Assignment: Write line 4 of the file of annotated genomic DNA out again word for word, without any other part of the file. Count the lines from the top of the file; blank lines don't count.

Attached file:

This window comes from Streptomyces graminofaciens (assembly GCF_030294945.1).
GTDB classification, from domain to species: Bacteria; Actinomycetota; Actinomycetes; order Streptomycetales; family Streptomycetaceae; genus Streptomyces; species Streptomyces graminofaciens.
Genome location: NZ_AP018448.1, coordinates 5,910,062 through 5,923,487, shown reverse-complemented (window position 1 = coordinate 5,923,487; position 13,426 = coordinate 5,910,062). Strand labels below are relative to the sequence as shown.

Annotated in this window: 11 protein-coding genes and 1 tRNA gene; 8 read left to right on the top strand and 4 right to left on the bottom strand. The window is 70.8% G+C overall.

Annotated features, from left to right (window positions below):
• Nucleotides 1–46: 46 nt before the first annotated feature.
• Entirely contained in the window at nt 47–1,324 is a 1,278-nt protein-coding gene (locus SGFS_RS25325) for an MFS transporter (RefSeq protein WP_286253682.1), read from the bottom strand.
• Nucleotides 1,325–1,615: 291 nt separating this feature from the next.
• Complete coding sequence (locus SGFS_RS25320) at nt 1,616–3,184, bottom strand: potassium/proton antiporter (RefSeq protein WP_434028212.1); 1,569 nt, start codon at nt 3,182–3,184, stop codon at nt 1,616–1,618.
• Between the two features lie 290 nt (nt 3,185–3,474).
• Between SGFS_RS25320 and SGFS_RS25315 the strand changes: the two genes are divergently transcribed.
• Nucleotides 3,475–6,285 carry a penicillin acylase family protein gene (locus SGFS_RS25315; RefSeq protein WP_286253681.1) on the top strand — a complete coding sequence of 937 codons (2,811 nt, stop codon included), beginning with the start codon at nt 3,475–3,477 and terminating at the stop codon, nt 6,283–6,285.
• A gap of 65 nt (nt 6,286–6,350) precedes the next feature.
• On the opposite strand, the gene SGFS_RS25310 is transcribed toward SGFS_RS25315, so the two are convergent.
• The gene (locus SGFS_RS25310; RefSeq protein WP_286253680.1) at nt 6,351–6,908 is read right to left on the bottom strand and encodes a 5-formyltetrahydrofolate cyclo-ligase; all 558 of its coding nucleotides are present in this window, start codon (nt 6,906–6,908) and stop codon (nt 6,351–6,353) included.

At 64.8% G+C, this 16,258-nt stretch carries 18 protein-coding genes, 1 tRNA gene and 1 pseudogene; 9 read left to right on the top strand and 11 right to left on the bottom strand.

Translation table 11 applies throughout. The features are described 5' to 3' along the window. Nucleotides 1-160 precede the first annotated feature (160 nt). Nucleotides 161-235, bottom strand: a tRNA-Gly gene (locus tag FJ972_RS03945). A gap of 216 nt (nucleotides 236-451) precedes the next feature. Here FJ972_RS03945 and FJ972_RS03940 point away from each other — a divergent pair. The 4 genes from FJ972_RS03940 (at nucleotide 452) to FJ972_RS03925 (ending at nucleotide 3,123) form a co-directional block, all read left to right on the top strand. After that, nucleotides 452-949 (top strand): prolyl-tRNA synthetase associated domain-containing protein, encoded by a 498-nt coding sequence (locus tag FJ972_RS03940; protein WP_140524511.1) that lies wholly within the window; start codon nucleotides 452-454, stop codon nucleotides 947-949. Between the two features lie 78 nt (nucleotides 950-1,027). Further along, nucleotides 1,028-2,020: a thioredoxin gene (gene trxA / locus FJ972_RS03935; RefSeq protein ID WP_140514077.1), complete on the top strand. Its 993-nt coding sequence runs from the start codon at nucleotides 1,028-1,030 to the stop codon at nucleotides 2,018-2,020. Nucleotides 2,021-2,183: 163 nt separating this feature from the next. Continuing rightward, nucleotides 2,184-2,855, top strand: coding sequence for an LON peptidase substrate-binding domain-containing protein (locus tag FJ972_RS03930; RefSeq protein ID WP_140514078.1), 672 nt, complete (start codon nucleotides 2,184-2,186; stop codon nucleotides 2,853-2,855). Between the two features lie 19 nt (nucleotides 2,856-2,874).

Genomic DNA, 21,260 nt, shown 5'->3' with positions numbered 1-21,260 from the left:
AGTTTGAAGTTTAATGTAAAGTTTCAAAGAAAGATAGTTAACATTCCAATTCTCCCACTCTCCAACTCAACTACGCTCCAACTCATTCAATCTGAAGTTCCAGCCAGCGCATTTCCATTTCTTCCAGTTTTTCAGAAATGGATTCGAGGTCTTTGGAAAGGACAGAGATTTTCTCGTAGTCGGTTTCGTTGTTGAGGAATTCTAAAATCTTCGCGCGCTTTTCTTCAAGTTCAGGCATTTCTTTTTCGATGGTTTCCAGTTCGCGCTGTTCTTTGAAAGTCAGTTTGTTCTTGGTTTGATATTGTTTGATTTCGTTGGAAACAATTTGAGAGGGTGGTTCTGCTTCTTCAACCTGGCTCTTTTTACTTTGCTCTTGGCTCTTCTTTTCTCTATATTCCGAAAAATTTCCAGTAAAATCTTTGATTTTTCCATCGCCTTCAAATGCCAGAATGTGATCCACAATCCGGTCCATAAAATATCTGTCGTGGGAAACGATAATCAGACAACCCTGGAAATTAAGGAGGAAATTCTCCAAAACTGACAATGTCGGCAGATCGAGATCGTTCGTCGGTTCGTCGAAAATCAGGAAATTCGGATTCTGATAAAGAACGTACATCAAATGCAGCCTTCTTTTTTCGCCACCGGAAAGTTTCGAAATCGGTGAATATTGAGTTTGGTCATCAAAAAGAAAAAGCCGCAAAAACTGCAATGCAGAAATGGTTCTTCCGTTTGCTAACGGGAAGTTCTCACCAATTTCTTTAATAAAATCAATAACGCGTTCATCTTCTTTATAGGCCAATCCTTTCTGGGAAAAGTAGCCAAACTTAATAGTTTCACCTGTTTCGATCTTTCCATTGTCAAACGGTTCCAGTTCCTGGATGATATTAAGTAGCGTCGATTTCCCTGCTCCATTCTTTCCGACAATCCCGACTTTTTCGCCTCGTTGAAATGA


Annotated in this window: 11 protein-coding genes and 1 tRNA gene; 8 read left to right on the top strand and 4 right to left on the bottom strand. The window is 70.8% G+C overall.